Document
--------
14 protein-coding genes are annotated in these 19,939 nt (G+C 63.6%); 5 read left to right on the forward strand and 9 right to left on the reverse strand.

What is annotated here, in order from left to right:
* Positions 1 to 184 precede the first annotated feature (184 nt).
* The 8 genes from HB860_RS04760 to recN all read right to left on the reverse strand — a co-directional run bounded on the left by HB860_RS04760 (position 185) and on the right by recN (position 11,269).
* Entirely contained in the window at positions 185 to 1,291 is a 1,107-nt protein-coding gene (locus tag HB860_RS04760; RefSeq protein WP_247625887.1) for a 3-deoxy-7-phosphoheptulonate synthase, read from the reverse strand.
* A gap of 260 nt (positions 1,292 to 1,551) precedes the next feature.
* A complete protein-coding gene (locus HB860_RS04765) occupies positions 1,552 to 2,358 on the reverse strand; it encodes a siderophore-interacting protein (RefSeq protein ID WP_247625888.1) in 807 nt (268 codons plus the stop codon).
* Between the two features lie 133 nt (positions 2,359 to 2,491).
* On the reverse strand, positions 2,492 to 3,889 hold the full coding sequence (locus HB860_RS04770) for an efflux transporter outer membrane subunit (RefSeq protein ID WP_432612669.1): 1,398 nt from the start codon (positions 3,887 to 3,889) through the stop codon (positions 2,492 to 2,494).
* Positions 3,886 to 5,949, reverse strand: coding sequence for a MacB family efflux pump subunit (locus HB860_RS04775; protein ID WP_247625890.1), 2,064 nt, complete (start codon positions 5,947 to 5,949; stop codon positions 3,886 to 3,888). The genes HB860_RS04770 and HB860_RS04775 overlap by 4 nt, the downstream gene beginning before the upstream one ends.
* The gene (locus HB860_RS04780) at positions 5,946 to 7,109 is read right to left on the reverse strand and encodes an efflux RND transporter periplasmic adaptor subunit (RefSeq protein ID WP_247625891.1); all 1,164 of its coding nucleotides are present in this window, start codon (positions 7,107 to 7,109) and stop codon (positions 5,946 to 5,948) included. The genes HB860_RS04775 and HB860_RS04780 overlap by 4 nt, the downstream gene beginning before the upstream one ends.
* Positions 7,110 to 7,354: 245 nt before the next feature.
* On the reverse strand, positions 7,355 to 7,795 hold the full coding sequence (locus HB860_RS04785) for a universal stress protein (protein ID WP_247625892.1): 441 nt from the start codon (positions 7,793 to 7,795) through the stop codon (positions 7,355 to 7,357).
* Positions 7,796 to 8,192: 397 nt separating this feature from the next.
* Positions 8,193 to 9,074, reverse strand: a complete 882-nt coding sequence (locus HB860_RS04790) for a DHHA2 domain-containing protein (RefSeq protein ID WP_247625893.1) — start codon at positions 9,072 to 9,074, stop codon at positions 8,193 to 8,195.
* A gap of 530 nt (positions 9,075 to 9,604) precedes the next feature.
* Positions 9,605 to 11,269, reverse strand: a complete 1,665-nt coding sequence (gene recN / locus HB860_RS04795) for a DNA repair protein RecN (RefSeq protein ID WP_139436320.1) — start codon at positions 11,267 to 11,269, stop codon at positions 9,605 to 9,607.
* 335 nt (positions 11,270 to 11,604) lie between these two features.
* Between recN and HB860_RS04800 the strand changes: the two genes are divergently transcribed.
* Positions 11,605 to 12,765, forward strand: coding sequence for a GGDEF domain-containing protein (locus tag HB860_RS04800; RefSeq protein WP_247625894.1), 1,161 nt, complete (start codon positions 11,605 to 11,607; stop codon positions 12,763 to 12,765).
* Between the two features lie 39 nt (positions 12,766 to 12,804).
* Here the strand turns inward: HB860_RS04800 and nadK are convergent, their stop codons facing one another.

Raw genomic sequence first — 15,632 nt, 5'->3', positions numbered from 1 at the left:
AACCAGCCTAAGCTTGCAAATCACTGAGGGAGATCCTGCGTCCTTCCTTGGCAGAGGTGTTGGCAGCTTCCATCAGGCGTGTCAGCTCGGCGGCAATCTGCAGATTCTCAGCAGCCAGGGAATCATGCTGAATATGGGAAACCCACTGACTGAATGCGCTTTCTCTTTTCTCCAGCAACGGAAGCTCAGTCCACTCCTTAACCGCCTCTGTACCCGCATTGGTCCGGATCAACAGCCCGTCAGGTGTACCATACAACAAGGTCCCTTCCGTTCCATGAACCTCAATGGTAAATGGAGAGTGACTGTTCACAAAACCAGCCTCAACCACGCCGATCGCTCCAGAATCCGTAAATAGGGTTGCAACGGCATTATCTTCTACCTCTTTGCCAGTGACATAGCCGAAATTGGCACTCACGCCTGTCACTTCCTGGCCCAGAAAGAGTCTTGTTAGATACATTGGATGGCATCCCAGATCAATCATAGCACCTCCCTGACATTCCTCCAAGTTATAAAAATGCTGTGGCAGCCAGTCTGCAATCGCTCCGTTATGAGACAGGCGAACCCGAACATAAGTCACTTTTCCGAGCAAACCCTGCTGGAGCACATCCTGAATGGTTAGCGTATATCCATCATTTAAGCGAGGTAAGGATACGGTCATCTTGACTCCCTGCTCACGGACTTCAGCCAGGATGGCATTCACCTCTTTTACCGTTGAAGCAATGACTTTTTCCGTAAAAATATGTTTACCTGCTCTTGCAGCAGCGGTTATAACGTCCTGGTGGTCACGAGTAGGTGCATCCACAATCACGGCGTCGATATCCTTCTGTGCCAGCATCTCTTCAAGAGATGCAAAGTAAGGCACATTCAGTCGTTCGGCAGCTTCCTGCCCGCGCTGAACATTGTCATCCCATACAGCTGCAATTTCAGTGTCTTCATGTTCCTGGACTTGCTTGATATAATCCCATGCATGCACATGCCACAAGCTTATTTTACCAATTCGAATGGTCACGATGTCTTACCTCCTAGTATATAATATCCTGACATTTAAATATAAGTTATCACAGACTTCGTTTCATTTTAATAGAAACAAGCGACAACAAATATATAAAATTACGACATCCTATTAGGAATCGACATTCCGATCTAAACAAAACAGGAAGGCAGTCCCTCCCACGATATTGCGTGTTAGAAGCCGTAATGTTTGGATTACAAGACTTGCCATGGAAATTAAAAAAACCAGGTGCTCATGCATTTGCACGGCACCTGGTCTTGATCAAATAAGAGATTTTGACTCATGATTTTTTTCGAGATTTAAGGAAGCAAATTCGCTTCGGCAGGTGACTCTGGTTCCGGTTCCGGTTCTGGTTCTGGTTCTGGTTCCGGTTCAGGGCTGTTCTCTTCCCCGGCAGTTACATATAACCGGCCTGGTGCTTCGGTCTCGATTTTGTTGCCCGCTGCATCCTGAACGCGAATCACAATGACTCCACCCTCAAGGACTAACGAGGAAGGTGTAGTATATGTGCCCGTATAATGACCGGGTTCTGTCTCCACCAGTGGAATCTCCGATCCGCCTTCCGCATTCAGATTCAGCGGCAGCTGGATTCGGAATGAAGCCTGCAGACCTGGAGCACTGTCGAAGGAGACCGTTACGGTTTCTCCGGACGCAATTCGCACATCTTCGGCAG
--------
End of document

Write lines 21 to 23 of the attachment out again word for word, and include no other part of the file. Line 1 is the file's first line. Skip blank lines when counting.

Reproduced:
* Between the two features lie 39 nt (positions 12,766 to 12,804).
* Here the strand turns inward: HB860_RS04800 and nadK are convergent, their stop codons facing one another.

Raw genomic sequence first — 15,632 nt, 5'->3', positions numbered from 1 at the left: